Oslo Roma forcibly removed / News / The Foreigner

The Foreigner Oslo Roma forcibly removed. Police in Oslo today began forcibly removing an encampment by the side of the Sognsvann lake at which between 60 and 100 Roma people have been living. Last week a Norwegian court granted permission to the owner, Statsbygg, to remove between 20-30 tents from the site. The law permits camping on the site, but for a maximum of 48 hours. The Roma, who are citizens of Romania, have the legal right to live in Norway. Both countries are members of the European Economic Area. Many of the tent-dwellers are from the Romanian county of Buzãu.

romapeoplenorway, romaevictions



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Oslo Roma forcibly removed

Published on Monday, 19th November, 2012 at 22:42 under the news category, by Ben McPherson.

Police in Oslo today began forcibly removing an encampment by the side of the Sognsvann lake at which between 60 and 100 Roma people have been living.



Last week a Norwegian court granted permission to the owner, Statsbygg, to remove between 20-30 tents from the site. The law permits camping on the site, but for a maximum of 48 hours.

The Roma, who are citizens of Romania, have the legal right to live in Norway. Both countries are members of the European Economic Area. Many of the tent-dwellers are from the Romanian county of Buzãu.

Unemployment amongst the Roma has been very high since the fall of Communism in Romania. As traditional farming methods were abandoned and industrial processes changed, many lost jobs in traditionally secure industries. Farms were mechanised and bought up by speculators, and the Roma were thrown off the land.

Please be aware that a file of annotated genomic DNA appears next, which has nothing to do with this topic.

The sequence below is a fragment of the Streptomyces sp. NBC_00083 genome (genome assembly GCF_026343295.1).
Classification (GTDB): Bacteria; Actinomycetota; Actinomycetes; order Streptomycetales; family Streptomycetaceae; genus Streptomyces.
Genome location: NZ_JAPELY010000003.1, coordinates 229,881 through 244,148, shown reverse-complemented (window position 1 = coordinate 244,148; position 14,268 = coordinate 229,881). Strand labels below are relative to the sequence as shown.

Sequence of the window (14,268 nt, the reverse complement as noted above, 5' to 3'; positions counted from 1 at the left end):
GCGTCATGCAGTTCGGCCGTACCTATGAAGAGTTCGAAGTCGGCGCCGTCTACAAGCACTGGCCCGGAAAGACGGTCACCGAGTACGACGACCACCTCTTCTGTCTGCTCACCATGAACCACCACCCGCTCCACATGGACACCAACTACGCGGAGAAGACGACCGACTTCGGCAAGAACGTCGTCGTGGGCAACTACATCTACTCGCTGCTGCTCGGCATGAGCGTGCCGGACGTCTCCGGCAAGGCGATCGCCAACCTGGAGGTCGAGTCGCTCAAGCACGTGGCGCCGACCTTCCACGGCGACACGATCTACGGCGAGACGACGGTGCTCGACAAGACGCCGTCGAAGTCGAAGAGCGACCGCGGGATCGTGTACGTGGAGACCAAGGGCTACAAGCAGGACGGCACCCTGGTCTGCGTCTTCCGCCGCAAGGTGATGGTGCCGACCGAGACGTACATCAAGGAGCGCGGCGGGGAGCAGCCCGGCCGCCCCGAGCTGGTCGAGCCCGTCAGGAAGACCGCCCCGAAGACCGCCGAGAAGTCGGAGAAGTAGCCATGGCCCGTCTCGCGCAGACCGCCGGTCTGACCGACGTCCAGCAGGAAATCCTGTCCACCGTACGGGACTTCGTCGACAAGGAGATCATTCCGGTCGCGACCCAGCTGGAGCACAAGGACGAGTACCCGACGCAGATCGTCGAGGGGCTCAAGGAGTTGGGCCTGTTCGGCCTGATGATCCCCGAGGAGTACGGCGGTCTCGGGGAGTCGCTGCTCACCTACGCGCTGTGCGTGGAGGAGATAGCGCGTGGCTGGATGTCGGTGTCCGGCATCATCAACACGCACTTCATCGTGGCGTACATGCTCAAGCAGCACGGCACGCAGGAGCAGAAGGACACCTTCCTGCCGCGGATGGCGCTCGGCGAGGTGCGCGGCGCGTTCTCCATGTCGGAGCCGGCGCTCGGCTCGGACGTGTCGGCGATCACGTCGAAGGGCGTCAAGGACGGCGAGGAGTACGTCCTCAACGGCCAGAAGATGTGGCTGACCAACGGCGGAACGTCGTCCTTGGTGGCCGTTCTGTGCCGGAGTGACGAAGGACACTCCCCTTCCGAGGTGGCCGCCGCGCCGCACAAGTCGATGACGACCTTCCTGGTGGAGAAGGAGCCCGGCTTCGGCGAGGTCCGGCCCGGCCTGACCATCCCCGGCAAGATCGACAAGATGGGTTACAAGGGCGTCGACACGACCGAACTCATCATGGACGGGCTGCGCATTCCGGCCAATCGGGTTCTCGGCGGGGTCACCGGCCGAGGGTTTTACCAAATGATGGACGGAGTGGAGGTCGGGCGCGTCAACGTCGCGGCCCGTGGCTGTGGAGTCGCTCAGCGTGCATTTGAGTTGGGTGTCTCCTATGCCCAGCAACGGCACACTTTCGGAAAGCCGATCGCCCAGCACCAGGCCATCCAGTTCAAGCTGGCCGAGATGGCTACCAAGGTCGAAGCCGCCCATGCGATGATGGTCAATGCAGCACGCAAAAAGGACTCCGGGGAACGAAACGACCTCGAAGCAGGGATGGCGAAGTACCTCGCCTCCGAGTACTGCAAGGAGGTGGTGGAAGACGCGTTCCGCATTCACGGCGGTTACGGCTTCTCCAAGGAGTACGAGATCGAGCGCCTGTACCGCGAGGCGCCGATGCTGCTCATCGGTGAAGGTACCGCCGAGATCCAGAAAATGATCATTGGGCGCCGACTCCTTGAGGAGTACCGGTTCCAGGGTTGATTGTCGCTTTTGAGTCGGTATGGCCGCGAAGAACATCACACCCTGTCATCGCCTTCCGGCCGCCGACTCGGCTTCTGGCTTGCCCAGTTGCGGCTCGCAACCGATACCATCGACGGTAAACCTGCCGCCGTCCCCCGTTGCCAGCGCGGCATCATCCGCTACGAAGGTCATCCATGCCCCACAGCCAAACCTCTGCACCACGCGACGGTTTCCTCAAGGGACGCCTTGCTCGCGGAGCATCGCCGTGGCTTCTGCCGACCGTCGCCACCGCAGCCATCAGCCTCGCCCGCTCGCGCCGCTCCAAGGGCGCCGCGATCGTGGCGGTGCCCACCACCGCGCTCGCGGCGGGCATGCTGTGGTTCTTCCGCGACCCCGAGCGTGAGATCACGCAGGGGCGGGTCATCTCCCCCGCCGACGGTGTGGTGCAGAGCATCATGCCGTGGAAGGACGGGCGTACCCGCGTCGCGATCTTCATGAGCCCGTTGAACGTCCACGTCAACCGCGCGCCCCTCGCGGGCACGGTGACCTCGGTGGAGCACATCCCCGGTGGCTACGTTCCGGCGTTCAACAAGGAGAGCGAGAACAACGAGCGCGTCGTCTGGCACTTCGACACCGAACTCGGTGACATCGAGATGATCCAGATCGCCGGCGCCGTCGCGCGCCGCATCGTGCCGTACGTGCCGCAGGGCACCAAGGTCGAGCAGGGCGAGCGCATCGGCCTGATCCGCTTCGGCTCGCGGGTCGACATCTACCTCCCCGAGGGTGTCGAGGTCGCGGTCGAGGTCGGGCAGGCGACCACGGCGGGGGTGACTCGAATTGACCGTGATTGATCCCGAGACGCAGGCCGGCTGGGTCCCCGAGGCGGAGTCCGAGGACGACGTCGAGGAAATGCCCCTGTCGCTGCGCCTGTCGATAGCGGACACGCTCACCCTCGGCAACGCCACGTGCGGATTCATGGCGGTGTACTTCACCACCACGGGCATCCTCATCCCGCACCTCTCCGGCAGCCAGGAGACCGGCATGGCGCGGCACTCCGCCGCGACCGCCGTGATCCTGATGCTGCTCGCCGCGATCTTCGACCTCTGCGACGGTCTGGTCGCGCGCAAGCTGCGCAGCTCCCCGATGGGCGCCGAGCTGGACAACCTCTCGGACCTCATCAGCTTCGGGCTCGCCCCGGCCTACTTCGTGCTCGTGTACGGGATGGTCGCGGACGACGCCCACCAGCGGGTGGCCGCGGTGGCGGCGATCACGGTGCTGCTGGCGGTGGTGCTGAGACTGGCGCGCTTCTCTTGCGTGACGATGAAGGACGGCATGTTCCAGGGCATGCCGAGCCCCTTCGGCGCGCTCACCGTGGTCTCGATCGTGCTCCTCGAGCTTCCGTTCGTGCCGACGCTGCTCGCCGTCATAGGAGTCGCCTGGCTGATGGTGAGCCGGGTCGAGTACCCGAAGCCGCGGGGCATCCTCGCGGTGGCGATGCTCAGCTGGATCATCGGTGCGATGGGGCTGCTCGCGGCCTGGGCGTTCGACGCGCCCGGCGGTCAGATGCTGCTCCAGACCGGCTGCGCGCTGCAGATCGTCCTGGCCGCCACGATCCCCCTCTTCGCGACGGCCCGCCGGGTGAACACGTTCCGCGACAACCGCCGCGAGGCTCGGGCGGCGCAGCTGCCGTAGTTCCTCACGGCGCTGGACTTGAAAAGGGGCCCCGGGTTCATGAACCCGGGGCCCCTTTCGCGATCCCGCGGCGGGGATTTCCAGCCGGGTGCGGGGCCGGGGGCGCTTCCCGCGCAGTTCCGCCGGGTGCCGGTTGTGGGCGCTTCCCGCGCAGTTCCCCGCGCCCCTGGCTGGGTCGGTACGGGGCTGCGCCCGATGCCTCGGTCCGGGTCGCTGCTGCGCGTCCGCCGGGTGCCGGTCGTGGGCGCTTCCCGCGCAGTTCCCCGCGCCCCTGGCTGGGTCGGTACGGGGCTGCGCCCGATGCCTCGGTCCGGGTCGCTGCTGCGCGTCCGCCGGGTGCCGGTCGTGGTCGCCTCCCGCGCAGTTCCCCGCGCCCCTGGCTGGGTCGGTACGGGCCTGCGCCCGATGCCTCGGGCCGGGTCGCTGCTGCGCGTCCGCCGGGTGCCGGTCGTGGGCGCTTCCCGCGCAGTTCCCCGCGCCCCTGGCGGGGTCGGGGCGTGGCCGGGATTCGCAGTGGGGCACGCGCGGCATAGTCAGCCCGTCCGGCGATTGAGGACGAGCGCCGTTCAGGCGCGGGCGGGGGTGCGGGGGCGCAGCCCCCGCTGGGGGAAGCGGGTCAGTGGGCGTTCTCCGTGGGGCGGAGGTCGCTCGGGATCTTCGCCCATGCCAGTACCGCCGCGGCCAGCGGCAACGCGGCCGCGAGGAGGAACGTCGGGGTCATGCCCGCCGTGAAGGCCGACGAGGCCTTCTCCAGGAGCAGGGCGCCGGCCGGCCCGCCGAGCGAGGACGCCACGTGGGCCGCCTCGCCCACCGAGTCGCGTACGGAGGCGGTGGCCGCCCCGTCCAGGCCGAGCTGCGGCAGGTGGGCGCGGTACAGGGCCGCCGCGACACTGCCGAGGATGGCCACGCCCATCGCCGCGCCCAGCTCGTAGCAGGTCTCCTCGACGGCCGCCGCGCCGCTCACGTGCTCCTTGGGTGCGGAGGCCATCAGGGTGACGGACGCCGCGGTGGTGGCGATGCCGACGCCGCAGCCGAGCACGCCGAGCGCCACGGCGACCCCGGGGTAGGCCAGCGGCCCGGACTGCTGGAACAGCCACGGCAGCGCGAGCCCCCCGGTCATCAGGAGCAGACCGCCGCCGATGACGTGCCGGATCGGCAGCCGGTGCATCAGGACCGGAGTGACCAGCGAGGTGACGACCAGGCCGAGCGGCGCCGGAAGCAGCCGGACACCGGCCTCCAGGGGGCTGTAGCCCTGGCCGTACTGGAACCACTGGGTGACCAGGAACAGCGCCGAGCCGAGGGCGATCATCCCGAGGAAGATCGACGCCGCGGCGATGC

The forced removal of the Roma is controversial. Norwegian Rightist politicians support enforced repatriation.

“People who come to Norway and believe that they must be looked after by Norway must be asked to return home, and if they don’t do it willingly, they must be forced,” the Conservative's (H) governing Mayor of Oslo, Stian Berger Røsland, told NRK earlier this year. Link

But Bjønnulv Evenrud of the humanitarian organisation Folk er folk today told the Foreigner, “They come here due to economic need, and they suffer discrimination throughout Europe. Being here and earning money is their best option. It’s very sad that the Norwegian authorities meet them with a policy of zero tolerance.”

According to Mr Evenrud, a number of Roma left the encampment yesterday, but did not know where they would move on to. Temperatures in Oslo, which are currently just below freezing at night, can drop to -25 degrees Celsius in the middle of winter.




Published on Monday, 19th November, 2012 at 22:42 under the news category, by Ben McPherson.

This post has the following tags: romapeoplenorway, romaevictions.





  
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